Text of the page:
Naval ambition: Plan to add 40 ships in 10 years is doable only if current practices on shipbuilding are changed 

With China flexing its muscle in the Indo-Pacific and acquiring the world’s largest navy, there’s no denying that the most consequential strategic battles of this century will play out on the high seas. This means that India needs to reorient its military – which has traditionally been focussed on land-based forces – to boost its naval prowess. Against this backdrop, it’s welcome that the Indian navy aims to become a 170-warship force from its current strength of 130 warships over the next decade. This is absolutely crucial to protect India’s maritime boundaries and cultivate force projection capabilities to counter China’s aggressive tactics – exploiting Beijing’s Malacca Strait Achilles’ heel depends on it.

However, the pace of India’s naval modernisation leaves a lot to be desired. The initial plan was for a 200-plus naval force, including both warships and submarines. This was scaled down to 170 warships by 2027. The new plan extends that time by at least another five years. In contrast, China already has 355 warships including at least 50 conventional and 10 nuclear submarines. India currently has just one nuclear-powered submarine with nuclear-tipped ballistic missiles, the INS Arihant. Therefore, the question is if India’s pace and scope of naval modernisation are enough.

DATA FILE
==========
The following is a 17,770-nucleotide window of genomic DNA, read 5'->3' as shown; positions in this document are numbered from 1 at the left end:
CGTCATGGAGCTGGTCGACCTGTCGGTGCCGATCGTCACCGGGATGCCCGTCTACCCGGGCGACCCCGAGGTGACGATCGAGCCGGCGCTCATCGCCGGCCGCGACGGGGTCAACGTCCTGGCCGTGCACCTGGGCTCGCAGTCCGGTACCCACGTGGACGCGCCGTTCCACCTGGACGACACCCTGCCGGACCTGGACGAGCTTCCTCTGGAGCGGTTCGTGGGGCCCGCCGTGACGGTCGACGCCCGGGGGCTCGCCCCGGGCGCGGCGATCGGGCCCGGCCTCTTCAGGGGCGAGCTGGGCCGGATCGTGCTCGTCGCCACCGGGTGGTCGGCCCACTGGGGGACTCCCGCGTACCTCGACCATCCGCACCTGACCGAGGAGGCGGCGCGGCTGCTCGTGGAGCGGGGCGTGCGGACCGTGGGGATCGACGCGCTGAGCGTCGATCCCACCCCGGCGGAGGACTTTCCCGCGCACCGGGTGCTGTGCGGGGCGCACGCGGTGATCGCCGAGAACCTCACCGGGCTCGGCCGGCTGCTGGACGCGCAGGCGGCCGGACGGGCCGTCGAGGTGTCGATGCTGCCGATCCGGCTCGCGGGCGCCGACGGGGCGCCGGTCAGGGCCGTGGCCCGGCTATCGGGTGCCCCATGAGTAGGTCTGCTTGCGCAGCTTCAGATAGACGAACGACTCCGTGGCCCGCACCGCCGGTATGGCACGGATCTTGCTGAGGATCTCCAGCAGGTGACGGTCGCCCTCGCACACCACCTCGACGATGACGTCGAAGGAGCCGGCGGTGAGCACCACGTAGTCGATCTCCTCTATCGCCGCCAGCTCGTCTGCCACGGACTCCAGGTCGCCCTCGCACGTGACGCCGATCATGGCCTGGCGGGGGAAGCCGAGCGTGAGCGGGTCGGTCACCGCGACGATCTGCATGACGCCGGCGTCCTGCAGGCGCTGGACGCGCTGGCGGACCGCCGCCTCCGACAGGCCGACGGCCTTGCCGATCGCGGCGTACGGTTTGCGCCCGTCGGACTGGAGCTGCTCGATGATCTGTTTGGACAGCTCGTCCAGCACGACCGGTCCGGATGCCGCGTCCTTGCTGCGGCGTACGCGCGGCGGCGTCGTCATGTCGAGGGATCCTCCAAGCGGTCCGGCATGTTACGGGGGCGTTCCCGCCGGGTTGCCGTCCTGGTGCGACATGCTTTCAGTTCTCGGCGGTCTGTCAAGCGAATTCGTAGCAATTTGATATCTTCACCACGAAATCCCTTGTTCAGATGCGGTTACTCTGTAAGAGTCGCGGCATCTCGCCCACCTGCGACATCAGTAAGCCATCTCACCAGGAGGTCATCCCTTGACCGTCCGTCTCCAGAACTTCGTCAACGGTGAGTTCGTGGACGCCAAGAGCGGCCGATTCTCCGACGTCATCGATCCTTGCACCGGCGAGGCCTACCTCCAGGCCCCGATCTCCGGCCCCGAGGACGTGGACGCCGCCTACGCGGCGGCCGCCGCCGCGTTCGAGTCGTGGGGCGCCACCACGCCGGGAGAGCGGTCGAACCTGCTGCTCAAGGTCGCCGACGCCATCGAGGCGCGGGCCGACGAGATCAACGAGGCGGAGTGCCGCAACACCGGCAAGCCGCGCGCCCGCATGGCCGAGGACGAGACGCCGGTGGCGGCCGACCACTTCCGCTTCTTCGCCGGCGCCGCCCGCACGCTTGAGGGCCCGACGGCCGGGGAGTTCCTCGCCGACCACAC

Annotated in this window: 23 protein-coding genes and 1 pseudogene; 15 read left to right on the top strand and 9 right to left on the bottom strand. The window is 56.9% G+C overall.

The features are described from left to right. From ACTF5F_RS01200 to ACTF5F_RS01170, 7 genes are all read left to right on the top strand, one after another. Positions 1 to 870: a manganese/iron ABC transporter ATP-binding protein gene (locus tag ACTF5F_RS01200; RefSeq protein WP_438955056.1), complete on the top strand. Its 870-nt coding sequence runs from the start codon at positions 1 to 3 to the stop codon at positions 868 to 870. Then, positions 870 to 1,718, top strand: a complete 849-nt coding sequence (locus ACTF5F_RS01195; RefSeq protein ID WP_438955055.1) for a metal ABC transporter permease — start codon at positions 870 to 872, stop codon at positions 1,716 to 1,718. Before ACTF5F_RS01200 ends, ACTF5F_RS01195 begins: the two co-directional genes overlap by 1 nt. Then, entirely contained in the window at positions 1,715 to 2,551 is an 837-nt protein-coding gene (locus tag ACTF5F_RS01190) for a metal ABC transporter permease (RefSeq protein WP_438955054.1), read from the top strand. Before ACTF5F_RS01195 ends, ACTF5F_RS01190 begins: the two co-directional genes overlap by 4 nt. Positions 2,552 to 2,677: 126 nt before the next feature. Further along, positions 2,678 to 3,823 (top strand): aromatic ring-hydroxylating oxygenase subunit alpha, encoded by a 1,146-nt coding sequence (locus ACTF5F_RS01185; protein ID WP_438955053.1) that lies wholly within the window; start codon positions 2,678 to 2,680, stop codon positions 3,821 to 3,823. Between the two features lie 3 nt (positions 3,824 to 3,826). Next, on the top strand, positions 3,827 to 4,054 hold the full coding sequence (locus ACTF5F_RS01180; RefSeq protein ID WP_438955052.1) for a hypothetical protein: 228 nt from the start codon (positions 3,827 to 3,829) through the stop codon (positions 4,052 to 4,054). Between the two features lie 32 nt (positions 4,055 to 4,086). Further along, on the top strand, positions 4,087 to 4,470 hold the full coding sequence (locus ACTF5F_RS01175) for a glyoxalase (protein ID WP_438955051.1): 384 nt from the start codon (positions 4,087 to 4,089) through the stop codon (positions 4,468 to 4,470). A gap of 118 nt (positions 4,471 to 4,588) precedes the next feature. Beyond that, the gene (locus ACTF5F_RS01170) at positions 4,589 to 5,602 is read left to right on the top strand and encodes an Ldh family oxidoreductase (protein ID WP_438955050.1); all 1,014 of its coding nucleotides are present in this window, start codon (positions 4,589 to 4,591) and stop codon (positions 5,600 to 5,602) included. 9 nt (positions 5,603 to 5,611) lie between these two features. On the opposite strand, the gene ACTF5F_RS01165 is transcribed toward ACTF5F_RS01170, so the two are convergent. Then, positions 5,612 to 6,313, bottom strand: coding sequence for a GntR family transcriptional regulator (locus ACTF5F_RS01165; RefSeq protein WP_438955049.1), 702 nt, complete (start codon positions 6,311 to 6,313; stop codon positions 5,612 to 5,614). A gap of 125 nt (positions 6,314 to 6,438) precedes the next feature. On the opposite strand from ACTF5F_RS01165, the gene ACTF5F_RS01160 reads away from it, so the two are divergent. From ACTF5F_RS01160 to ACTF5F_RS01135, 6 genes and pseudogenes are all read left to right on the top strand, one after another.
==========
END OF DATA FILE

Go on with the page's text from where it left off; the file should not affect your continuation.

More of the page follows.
Considering that China is estimated to acquire 460 warships by 2030 and now poses a collusive threat with Pakistan – to whom it recently transferred its largest and most advanced warship – India can’t afford to lag behind. True, the target of 170 warships for the Indian navy seems doable given that 39 naval ships and submarines are already under construction in various Indian shipyards. Additionally, two more of our warships are under construction in Russia. But the time taken from contract signing to commissioning of warships is still 8-10 years. This time frame needs to be drastically cut along with faster approvals and enhanced budgetary allocation for the navy. The strategic parts of Asia are seascapes. India must strengthen its sea-legs.


This piece appeared as an editorial opinion in the print edition of The Times of India.



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